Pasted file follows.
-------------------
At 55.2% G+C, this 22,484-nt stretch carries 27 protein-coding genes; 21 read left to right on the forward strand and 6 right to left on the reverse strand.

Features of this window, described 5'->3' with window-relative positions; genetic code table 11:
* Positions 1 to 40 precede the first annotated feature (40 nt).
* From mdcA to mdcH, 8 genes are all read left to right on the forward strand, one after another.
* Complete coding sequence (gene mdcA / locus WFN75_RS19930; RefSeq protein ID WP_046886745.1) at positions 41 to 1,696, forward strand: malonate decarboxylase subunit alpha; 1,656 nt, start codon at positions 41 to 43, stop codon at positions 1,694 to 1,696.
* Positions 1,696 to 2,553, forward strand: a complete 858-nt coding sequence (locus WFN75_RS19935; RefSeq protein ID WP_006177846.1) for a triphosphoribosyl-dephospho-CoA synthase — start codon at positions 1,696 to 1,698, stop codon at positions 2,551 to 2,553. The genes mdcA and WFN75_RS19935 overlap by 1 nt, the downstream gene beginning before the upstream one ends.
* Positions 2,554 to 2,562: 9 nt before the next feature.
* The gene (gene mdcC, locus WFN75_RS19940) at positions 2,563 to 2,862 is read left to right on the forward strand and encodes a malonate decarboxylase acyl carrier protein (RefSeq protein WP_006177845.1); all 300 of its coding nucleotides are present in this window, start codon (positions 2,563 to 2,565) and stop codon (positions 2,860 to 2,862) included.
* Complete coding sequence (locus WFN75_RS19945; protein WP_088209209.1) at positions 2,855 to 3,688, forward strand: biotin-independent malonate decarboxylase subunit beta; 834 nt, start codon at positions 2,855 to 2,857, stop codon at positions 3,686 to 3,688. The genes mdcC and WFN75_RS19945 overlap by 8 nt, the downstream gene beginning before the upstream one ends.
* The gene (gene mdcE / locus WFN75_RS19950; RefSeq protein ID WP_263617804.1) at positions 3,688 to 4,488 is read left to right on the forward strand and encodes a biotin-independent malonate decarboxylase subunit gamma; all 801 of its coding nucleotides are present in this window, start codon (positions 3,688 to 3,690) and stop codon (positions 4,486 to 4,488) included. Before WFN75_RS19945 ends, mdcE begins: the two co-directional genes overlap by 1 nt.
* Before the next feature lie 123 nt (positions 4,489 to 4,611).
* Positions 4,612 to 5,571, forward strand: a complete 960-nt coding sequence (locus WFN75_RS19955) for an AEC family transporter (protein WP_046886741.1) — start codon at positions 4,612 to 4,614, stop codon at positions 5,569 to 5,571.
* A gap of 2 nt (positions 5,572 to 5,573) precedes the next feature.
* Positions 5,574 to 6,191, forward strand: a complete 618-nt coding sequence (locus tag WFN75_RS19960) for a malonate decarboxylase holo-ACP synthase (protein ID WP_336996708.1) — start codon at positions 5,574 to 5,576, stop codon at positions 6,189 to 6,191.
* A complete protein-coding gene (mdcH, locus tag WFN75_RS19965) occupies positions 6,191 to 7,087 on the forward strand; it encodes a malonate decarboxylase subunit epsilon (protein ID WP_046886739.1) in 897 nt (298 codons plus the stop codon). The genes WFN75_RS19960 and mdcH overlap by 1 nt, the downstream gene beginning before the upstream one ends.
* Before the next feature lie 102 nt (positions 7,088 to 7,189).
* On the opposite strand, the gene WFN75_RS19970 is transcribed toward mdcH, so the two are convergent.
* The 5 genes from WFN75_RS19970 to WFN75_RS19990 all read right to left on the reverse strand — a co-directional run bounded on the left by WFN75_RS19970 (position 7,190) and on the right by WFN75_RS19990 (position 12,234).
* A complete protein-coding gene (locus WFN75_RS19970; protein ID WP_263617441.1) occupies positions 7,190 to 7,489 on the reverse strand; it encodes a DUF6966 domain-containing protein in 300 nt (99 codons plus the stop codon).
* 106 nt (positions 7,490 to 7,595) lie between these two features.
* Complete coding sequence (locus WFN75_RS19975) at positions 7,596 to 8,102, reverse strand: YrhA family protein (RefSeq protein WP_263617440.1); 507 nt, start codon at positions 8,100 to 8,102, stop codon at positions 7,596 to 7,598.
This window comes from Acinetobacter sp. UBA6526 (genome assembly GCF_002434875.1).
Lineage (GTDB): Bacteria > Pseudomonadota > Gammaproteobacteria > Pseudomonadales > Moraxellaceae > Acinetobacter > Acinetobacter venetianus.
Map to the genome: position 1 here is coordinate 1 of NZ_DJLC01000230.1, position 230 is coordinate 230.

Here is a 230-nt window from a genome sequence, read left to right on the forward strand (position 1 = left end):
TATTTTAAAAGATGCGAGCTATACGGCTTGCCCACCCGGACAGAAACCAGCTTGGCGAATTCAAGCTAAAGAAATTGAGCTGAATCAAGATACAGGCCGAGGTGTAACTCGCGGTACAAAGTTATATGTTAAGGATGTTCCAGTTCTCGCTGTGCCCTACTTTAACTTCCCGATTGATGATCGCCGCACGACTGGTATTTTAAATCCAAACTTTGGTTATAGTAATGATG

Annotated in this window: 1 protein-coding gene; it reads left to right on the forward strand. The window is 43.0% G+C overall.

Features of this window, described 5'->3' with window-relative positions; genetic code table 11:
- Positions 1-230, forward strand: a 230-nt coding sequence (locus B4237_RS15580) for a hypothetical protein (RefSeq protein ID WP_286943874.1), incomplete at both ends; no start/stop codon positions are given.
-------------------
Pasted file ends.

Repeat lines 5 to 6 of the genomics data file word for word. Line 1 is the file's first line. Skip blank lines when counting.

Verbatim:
* Complete coding sequence (gene mdcA / locus WFN75_RS19930; RefSeq protein ID WP_046886745.1) at positions 41 to 1,696, forward strand: malonate decarboxylase subunit alpha; 1,656 nt, start codon at positions 41 to 43, stop codon at positions 1,694 to 1,696.
* Positions 1,696 to 2,553, forward strand: a complete 858-nt coding sequence (locus WFN75_RS19935; RefSeq protein ID WP_006177846.1) for a triphosphoribosyl-dephospho-CoA synthase — start codon at positions 1,696 to 1,698, stop codon at positions 2,551 to 2,553. The genes mdcA and WFN75_RS19935 overlap by 1 nt, the downstream gene beginning before the upstream one ends.